Poster Speechless
Masanari Kawahara and Dominique Serrand star in "Speechless."
Annie Galloway
Classical Minnesota Stories

In 'Speechless,' the Moving Company trades words for music

The artists behind the Moving Company have been drawn to classical music for a while. As Theatre de la Jeune Lune, they reinvented Mozart operas including The Marriage of Figaro and The Magic Flute. They based a chapter of last year's Refugia on the emigration of composer Arvo Pärt, featuring his Spiegel im Spiegel. Even when their plays are not about music, it almost always finds its way in — especially, for some reason, if there's a cello involved.

Their latest work, Speechless, is their first to rely solely on music and movement in place of words. Created in reaction to the last presidential election, the play premiered last fall to a strong response. The Star Tribune named it best play of 2017. Audience members often called it "cathartic." To give more people a chance to see it and to continue deepening the play, the Moving Company is remounting it at the Lab Theater in Minneapolis.

Here's a closer look at how the Twin Cities group crafted a play where classical music is a character in and of itself.

Music as voice

The play follows five people who are overwhelmed with grief after a funeral. Unable to find words, they wash dishes and make dinner, but everything seems to go wrong. Their mundane motions slip into the otherworldly, and as they work to rebuild and find hope, chamber music floats seamlessly in and out.

"This is really about people who are struck by grief, so they just choose not to speak; they can't speak, and they have each other to help that. And then the music sort of becomes their voice," said Nathan Keepers, co-artistic director and a show creator who also performs in the play.

"Speechless" features, from left, Heidi Bakke, Nathan Keepers, Dominique Serrand, Masanari Kawahara and Camille Chong Yuanya Horstmann.
Annie Galloway

In one tightly orchestrated moment, the group gathers around a table. Keepers peels potatoes in time with Schubert's Piano Trio No. 2 in E-Flat Major. Then artistic director Dominique Serrand brings a slicer onto each potato without missing a beat. Together, the music and movement make the scene absolutely hilarious.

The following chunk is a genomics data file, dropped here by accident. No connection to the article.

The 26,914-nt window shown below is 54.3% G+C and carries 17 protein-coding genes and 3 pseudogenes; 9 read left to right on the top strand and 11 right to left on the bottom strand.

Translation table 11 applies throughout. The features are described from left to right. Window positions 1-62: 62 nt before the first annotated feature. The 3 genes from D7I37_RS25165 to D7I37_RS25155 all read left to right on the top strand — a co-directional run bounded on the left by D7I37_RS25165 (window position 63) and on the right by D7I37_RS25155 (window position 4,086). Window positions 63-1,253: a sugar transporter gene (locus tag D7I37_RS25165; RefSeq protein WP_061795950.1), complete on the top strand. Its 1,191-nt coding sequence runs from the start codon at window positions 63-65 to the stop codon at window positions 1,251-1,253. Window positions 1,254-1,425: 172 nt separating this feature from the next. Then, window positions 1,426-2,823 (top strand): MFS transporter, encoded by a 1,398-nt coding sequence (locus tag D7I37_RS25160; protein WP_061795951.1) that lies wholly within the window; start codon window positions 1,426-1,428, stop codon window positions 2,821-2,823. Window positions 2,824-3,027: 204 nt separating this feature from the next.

The sounds and emotions go all across the map: Elgar's "Nimrod" from Enigma Variations floats us through the characters' moments of grief. Tchaikovsky's Hymn of the Cherubim turns their mishaps into epic failures. In one poignant scene where the characters comfort each other, a scratchy 1920s recording of Korngold's Die Tote Stadt plays, sung by Richard Tauber and Lotte Lehmann. The music and drama fit each other so well that it's hard to tell which came first.

Chicken and egg

In creating Speechless, the group's initial idea was to use one whole symphony to score the action, but finding the right piece was challenging, Keepers said. They found the symphonies they listened to either could not sustain the drama or imposed too much of their own narratives. Chamber music gave them more room. They listened to Schubert's Quintet in C Major, and it spoke to them so strongly that they decided to abandon the search for a symphony. Instead, they found a series of quartets, quintets and other intimate works, tailoring them to the story they wanted to tell.

Once they established the play's arc and had gathered all sorts of music, they got on their feet and did what they called "chicken and the egg," Keepers said, discovering actions and listening through their music collection until they found a piece that fit.

The Moving Company's work draws from root forms of theater that, like the music they use, have been around for quite a while, including mask, commedia dell'arte and Greek tragedy. Keepers said they are drawn to classical music for a similar reason: Despite its age, or maybe because of it, it allows them to be contemporary. Unlike newer music or even jazz, it does not anchor to a specific place and time.

"It's somehow a little more open; you can use it to support your point of view on something," Keepers said. "It can fit something new even though it's old, which we do a lot."

Speechless is a multifaceted piece of music in and of itself: Although the premise suggests sorrow, it has so many more layers to it. The performers bring those through in ebbs and flows of joy, humor, playfulness and love.

To steal a quote from another theater artist I talked to last month: "It's a style that we might not associate with joyfulness or exuberance, because to our modern ear I think it sounds really somber or it's in the dark part of the movie. … But going into [the] music and looking at it, there's so much joy to be found."

The Moving Company's Speechless runs through June 10 at the Lab Theater.

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